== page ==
BY PUBLISHER PIPER KLEMM
This week, I got insecure.
If you pick up The Plaid Horse’s March Issue, you’ll see a truncated Publisher’s Note. I missed the deadline of my own magazine because, well, I was riding a few too many times and not working hard enough. Part of me wants to beat myself up for that, but as both a perfectionist and a slob, I have a lot of practice forgiving myself. However, I try to write an article twice a month, so here we go:
As I sit here on Facebook seeing everyone’s progress, huge jumps, and big horse show wins, I started really doubting myself. I’m brave, right? How are all these people jumping jumps that are so much bigger than I am? Those horses are so much harder than anything I could ever begin to ride, and yet everyone else is gliding up the ranks, fearless, plunging forward into the new.
And here I am, more or less in the same spot. Even though I’m fitter. Even through I’ve been practicing more than ever. Even though I’ve spent hundreds probably thousands of hours trying to up my mental game in the last few years.
I sit here wishing 2’9” didn’t (still) look enormous to me, that I didn’t think about every angle and every step of each different hunter ring and how much bigger it made certain jumps, and whether they put the filler boxes in my division or left them out.
I sit here remembering Katie Prudent telling the Gold Star Participants this year that hunters have no point, and that people who jump little jumps have no utility in our community. Or Holly Hugo-Vidal calling me discussing my low level horse show experience on a recent Plaidcast as “very annoying.”
I sit here knowing that I love every minute in the saddle. I feel at home the second my left foot hits the stirrup. My ability to feel grows exponentially, and, if I’m showing, the buzz and the braids and the sheer force of will it takes to get to the ring is intoxicating.
But enthusiasm is not bravery. I don’t know where or when exactly my fear started. It wasn’t there when I was a child, but now it’s very real. I can’t control it. I can try to breathe, visualize to focus, sing songs, and get mild respite. But I quake in my boots and sit on a long rein that translates as little trembling as I can.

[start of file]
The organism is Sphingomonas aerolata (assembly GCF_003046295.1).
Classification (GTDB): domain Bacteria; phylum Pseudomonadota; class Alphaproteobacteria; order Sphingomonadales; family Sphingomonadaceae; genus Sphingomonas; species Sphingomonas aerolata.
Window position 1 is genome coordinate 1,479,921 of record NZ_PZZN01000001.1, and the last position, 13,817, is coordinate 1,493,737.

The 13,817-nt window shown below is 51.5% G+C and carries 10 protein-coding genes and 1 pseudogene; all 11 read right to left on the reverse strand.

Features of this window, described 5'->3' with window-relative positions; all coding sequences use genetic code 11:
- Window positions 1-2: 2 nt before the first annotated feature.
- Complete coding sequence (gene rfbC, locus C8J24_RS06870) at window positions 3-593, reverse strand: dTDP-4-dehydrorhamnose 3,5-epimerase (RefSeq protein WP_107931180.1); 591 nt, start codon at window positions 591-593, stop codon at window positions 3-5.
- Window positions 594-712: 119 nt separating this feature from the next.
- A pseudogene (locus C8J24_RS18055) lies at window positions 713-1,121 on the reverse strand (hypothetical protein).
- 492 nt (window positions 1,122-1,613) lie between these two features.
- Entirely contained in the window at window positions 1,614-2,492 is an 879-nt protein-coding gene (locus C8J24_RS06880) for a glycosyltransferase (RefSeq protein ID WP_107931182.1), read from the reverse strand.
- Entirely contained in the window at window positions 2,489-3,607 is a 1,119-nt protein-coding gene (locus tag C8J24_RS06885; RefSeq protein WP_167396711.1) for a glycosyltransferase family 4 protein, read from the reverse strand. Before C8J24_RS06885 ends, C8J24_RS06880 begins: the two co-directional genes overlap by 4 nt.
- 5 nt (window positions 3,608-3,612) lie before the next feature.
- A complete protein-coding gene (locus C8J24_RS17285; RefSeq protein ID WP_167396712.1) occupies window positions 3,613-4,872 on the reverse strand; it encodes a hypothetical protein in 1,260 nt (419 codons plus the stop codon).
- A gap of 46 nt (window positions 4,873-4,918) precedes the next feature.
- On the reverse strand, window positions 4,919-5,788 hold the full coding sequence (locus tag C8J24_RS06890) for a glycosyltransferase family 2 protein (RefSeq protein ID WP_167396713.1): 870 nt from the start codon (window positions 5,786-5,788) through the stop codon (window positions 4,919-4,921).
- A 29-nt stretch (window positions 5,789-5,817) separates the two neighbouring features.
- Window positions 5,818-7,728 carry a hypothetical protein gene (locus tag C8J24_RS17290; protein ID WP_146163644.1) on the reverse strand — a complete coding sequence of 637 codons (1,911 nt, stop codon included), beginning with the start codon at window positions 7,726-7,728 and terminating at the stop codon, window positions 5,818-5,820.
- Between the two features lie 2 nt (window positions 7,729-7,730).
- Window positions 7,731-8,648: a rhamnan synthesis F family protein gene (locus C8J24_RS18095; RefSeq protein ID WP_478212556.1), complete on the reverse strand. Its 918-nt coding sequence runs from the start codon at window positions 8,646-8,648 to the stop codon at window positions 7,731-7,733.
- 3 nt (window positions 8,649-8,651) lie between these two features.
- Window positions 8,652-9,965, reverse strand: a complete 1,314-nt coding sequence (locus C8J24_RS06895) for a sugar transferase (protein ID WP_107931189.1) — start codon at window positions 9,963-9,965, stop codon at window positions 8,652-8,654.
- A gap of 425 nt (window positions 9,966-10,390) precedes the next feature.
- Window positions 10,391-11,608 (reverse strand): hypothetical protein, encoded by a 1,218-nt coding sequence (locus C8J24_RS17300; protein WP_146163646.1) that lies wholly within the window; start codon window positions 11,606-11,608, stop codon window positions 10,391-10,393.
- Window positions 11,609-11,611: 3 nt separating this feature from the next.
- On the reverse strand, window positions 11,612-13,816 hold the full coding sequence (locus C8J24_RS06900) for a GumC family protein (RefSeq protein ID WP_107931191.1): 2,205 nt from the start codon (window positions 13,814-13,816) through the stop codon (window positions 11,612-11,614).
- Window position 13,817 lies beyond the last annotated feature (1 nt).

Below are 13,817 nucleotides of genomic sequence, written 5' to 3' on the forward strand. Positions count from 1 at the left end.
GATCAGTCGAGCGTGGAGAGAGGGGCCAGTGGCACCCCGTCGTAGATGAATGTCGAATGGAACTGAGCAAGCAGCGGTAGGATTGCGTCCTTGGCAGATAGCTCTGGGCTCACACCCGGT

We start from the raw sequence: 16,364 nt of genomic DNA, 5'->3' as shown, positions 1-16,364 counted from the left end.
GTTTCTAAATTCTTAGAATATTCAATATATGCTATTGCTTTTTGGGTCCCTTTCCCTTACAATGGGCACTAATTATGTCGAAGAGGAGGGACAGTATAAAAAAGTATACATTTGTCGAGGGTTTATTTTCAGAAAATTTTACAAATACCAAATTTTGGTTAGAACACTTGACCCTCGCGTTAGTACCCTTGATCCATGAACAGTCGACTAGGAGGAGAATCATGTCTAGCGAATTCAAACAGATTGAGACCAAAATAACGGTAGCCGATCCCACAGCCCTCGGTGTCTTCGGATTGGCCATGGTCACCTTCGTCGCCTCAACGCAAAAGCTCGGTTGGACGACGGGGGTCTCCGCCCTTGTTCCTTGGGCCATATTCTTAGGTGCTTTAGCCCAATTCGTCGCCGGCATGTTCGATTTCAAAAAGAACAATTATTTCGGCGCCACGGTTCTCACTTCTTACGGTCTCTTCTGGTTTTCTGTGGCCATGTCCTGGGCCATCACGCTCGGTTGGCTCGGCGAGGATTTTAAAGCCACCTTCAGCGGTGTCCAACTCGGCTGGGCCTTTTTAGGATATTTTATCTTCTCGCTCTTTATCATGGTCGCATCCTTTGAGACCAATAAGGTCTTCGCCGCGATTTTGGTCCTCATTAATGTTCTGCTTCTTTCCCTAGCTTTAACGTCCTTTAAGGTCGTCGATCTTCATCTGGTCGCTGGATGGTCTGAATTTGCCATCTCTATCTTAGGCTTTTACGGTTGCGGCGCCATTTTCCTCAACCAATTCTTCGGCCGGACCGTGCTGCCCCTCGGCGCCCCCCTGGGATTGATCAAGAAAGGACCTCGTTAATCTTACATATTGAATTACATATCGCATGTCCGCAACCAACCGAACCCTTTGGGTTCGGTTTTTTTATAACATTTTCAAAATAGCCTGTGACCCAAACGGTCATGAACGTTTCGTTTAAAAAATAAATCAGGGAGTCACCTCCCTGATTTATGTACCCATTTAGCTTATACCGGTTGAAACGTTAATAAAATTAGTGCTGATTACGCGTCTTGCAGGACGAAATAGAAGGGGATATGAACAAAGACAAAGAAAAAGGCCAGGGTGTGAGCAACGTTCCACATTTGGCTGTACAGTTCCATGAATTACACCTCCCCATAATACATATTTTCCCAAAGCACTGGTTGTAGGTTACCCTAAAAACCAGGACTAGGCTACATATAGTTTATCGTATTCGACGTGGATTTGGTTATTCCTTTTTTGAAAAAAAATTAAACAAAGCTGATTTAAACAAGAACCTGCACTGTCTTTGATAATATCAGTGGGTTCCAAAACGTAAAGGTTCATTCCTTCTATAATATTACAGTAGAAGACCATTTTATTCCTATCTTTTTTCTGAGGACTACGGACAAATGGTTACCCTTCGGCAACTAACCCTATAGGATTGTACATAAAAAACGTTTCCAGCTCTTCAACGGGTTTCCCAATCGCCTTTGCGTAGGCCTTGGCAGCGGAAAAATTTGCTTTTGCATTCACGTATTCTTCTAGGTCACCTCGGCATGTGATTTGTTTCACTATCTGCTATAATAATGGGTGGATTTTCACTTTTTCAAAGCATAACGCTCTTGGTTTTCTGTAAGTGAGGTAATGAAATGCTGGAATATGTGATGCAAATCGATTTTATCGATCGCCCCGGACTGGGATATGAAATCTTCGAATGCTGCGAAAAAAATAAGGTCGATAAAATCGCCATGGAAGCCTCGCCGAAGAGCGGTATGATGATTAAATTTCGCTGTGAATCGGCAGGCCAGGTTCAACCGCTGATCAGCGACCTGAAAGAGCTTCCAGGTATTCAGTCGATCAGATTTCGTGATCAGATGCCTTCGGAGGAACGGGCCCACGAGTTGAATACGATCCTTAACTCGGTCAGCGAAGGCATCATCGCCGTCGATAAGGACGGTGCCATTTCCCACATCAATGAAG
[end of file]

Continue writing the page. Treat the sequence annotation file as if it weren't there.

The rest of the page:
I want to want to jump big jumps, but the littlest ones grow to epic proportions as soon as I’m five feet off the ground. What about when I make a mistake? What if I make this horse worse? What if I fail? We all know where this thinking goes – it goes into a fulfilling prophecy where I actually make all of these mistakes.
So I found myself during Coachella’s off week insecure and beating myself up for letting the horse show pass me by while there are all these divisions that I might never make it up to. Dreaming of Indoors and Devon and admonishing myself for being both incapable and jealous. If I’m not going to make it, I should focus on work. If I never get there, I might as well not even try. Isn’t that what Katie had just said to a group of young riders last month? I seriously hope I misunderstood her, but I don’t believe I did.
But then, miraculously, my left foot hit the stirrup. I saw a gray mane and two perfect ears rounding out the timid rider’s field of vision. I took a breath and looked up. I smiled. I couldn’t imagine spending my time any other way. There is no better feeling in the world than riding a truly great horse down on an adventure.
As we started to trot around Jumper 1, which was far larger and more crowded than I will probably ever feel comfortable with, Roy picked his head up and looked around to see if he could see what I was already spooking at. I tensed even more.
I reached down and petted him and explained to him that this is a partnership and I already had fear and nerves covered. I needed him to be a lion – to be calm and brave for the both of us. To hold the torch as we navigated uncharted territory. I felt him exhale deeply and show me the way. And, yet again, he became my lion.
The effect on me was instant. Roy made me believe in myself again – across the board – to strive for better in myself, to write even though I missed the mark this time, to boldly shorten my reins and pick up the canter. That is the universal horse sentiment that transcends jump height, breed, and discipline – the feeling I have in common with every other horse lover.
I sit here basking in the merit of having my hat in the ring, even if that ring holds far smaller jumps than my aspirations. For sitting next to me at my computer, I feel the heart of a lion.